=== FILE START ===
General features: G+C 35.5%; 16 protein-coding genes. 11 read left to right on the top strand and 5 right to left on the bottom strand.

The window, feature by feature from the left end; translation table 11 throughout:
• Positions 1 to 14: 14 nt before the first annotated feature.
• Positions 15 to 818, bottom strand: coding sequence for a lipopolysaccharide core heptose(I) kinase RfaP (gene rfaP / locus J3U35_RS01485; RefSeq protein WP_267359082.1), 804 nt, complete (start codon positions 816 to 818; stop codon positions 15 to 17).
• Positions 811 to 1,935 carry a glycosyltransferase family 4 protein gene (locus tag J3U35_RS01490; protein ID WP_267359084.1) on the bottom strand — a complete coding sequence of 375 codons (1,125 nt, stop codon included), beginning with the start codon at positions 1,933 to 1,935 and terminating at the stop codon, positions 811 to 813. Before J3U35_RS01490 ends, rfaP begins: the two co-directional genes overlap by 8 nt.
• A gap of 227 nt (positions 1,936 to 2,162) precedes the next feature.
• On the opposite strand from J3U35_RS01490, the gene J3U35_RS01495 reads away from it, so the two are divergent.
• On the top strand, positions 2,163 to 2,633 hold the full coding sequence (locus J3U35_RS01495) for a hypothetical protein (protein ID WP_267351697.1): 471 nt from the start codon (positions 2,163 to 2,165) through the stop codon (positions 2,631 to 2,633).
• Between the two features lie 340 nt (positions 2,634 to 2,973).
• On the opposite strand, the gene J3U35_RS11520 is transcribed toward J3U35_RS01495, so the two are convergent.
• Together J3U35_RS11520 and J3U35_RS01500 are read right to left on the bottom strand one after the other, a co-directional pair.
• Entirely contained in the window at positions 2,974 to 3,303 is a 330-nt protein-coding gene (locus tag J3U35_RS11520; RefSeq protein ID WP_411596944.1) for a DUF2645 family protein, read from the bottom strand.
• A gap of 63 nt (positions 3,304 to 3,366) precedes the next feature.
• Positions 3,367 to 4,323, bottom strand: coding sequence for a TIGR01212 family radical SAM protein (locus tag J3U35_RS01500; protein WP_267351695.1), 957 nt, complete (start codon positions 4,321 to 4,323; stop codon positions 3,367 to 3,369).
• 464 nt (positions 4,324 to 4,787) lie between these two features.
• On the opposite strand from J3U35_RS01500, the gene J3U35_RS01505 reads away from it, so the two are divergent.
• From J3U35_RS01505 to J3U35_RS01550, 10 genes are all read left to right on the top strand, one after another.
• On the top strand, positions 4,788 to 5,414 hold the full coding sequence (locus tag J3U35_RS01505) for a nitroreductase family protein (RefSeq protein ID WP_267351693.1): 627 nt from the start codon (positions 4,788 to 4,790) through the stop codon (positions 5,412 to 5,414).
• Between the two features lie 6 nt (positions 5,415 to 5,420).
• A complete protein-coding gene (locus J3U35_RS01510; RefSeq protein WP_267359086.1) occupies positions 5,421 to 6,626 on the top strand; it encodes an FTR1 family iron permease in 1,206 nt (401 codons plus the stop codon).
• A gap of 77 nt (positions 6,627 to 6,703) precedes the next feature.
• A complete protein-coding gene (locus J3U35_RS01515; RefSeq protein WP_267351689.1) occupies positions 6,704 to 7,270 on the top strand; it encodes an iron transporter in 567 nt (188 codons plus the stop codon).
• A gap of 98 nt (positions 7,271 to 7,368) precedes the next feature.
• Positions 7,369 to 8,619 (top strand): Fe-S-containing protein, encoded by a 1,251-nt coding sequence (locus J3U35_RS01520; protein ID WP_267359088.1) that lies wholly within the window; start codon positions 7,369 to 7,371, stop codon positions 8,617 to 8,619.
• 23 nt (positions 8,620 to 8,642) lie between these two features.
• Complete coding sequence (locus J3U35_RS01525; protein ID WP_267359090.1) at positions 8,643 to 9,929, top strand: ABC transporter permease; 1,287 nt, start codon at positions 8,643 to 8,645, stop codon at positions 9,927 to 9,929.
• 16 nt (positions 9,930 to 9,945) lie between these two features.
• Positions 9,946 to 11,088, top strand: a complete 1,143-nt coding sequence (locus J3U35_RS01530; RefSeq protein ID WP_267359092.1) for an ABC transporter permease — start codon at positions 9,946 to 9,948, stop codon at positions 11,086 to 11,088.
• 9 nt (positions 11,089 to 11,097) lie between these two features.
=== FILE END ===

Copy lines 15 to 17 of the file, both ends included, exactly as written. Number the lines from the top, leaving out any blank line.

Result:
• 464 nt (positions 4,324 to 4,787) lie between these two features.
• On the opposite strand from J3U35_RS01500, the gene J3U35_RS01505 reads away from it, so the two are divergent.
• From J3U35_RS01505 to J3U35_RS01550, 10 genes are all read left to right on the top strand, one after another.